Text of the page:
Ms. Glaser predicted that the Economic Cooperation Framework Agreement, a trade pact Beijing and Taipei signed last summer, would take years to implement and that Mr. Ma’s efforts to dampen expectations for substantive discussions of political issues would probably cause problems with China. “Ma has not turned out to be the leader they want him to be,” she said. “Ma’s strongest beliefs [are] in the Republic of China (Taiwan) I’m sure, so I think regardless of whether Ma or a DPP candidate is elected, we’re going to have changes in cross-strait relationship.”Glaser's reading of Ma is probably correct, but note how the piece, like so many in this vein, focuses on Tsai + her party....
President of the U.S.-Taiwan Business Council, Rupert Hammond-Chambers, also said he foresaw difficulties in China-Taiwan relations ahead regardless of the trade pact and argued the best way to fend against those difficulties would be strong U.S. military support for Taiwan, which he feared was waning.
“ECFA is worthy of support and Ma and the Chinese are worth praising for their willingness to undertake this, [but it’s] a red herring in respect to the overall arc of China-Taiwan relations,” he said, calling the trade agreement “low-hanging fruit” because China and Taiwan have both long had an interest in closer economic ties.
If Mr. Ma can’t continue to improve relations with Beijing, “we are going to see tensions in the strait spike up again,” Mr. Hammond-Chambers said.
"Ms. Tsai has called for trade links with China to be developed in balance with its links to the rest of the world, but her party is formally pro-independence and she will face a tough challenge appealing to moderate independent voters while also appeasing some of the more outspoken independence advocates within the party"....but Ma is presented in isolation from his own party, which is never mentioned. This is a serious problem common in the foreign media (example and example). What are the tensions in Ma's party? What are the problems Ma faces in handling it? In many areas around Taiwan, there are fears that Chinese investors are muscling in on local action. Tsai might have to balance the fierce independencistas in her party, but Ma's KMT holds its grip on local factions by dint of patronage networks down which money is sent, and Chinese investment, real or imagined, will be stressing these. We also do not hear anything of KMT heavyweights and their relations with Beijing and China's economy, nor about organized crime and the KMT, which is nonexistent as far as the foreign media is concerned. It's as if Ma doesn't even belong to a party.
More interesting will be to watch whether Beijing does something to aid Ma in the waning days of the election, such as symbolically "withdrawing" the missiles pointed at Taiwan.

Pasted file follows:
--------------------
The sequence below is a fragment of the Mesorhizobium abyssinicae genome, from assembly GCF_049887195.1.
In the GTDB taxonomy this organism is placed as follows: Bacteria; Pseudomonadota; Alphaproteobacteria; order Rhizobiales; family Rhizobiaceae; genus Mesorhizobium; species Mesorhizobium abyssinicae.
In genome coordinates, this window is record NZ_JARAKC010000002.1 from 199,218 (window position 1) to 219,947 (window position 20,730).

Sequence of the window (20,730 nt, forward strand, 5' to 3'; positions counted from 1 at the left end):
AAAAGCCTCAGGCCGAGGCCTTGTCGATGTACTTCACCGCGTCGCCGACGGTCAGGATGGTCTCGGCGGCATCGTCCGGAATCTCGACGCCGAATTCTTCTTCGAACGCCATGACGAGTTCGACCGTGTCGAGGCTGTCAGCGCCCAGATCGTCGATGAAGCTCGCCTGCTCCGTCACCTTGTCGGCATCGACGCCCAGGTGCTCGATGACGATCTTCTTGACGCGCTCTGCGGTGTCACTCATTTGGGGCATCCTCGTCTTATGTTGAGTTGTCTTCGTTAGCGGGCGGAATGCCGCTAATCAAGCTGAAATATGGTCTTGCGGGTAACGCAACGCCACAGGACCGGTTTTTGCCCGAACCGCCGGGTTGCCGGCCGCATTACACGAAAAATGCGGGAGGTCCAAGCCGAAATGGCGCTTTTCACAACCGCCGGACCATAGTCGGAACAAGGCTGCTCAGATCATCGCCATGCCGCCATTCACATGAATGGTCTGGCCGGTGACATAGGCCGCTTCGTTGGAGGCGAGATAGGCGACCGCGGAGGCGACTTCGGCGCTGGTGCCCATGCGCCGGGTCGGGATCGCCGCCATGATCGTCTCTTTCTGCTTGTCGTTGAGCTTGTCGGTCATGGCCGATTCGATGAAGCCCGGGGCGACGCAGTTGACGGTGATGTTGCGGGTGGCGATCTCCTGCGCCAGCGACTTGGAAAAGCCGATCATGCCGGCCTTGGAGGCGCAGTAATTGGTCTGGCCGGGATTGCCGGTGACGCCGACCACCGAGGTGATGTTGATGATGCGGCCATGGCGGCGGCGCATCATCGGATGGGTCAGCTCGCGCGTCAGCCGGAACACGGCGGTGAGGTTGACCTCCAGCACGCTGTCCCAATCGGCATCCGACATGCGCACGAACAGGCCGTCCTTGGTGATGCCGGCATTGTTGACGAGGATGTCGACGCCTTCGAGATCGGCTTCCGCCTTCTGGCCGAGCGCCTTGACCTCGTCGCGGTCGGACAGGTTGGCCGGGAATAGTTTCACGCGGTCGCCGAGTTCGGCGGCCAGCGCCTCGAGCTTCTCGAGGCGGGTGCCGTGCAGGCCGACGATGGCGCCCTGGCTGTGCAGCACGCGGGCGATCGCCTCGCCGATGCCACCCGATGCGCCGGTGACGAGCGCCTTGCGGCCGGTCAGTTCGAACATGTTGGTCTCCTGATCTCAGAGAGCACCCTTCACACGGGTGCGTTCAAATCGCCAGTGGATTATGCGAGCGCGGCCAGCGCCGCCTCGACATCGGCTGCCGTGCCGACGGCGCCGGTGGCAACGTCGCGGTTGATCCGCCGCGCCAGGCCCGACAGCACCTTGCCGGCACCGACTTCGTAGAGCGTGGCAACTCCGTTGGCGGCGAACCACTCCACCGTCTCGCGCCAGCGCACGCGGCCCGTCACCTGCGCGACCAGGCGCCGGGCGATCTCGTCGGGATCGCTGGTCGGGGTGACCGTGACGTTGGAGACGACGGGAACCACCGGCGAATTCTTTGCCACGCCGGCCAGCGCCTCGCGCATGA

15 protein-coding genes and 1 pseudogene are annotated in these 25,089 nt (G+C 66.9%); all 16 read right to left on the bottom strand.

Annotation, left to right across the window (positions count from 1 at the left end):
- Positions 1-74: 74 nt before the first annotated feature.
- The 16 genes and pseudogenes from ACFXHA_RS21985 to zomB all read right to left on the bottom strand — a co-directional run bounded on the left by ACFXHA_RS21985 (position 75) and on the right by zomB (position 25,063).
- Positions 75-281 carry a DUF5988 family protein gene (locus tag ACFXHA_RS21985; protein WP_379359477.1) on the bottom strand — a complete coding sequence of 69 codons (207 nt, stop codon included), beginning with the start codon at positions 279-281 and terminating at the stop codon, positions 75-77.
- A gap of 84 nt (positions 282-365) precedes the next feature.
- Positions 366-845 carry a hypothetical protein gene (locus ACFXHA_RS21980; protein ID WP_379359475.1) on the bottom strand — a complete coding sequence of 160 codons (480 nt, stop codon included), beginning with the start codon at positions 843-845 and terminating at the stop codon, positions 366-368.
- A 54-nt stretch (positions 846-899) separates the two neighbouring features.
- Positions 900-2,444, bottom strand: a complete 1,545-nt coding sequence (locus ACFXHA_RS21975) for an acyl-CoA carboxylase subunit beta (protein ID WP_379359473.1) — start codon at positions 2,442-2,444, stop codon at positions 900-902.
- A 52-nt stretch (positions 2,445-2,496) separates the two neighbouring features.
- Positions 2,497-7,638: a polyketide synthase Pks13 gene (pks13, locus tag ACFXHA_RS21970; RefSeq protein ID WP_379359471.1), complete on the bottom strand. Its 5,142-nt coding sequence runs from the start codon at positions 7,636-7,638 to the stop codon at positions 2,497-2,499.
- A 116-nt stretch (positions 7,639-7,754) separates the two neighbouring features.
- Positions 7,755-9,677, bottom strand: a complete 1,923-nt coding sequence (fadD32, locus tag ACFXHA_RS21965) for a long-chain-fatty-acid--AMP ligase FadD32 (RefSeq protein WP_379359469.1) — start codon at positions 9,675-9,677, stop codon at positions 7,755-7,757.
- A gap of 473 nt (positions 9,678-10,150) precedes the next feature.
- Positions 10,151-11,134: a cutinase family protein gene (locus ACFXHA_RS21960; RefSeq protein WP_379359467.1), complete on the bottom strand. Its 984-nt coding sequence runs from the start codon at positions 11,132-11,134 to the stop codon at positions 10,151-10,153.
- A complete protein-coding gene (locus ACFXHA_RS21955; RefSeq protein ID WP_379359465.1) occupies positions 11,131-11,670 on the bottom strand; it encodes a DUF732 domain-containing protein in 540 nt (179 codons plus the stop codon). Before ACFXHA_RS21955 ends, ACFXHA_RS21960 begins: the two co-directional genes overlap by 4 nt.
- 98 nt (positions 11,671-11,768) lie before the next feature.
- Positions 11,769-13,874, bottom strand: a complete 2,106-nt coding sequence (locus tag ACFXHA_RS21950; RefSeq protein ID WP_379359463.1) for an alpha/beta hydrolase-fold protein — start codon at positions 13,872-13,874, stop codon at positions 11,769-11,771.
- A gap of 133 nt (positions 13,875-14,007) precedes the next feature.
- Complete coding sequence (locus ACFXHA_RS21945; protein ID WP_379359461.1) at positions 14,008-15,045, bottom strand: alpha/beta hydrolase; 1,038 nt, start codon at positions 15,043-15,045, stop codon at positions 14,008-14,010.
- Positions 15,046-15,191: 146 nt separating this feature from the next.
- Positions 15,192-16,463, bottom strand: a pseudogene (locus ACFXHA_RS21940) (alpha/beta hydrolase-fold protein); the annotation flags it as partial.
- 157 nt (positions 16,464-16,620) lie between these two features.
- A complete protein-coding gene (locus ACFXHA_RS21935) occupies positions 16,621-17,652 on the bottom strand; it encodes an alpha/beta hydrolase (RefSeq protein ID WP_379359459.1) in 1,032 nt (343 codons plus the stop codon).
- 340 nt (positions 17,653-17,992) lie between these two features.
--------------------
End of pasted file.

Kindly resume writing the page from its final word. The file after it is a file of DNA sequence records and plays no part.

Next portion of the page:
Finally, one can only agree with this thought from the writer:
Polls put the two in a dead heat, setting the stage for eight months of scandals, accusations, and (hopefully) constructive policy debate before Taiwanese voters head to the polls.Michael Fahey, the Taipei based political commentator, also turned in an excellent piece on Tsai which is not behind SCMP's paywall and which offers additional information not found in the other pieces on Tsai:
Tsai resembles Ma in many ways. Like Ma, she is a graduate of National Taiwan University's school of law. Like Ma, she holds a PhD from a prestigious foreign institution and speaks fluent English. And both served at the Mainland Affairs Council and are versed in the art of dancing with mainland China.Fahey is also more realistic about Ma's strengths and weaknesses than any of the business publications.
Tsai's nomination represents the beginning of a generational shift that is renewing the DPP. She is the first DPP leader who did not rise to prominence in the crucible of the 1979 Kaohsiung demonstrations that sparked Taiwan's democracy movement. Under her quiet but firm leadership, the party recovered from the ethically deficient leadership of former president Chen Shui-bian, who is now in jail for corruption. Tsai convinced the public to give the DPP a second chance; for that feat alone, she deserved the nomination.
Finally, for amusement purposes only, don't miss this bizarre "China Post-McClatchy-Tribune Information Services" commentary (?) on Tsai. Given that the China Post is ardently pro-KMT....
- Peter Lee with musings on the China-India situation in Arunachal Pradesh
- Pro-KMT United Daily News criticizes Ma in wake of polls showing Tsai and Ma running neck and neck
- Anti-nuke rallies in Taiwan...no one is talking about the urgent problem of our coal-fired power plants, which also must be immediately retired.
[Taiwan] Don't miss the comments below! And check out my blog and its sidebars for events, links to previous posts and picture posts, and scores of links to other Taiwan blogs and forums! Delenda est, baby.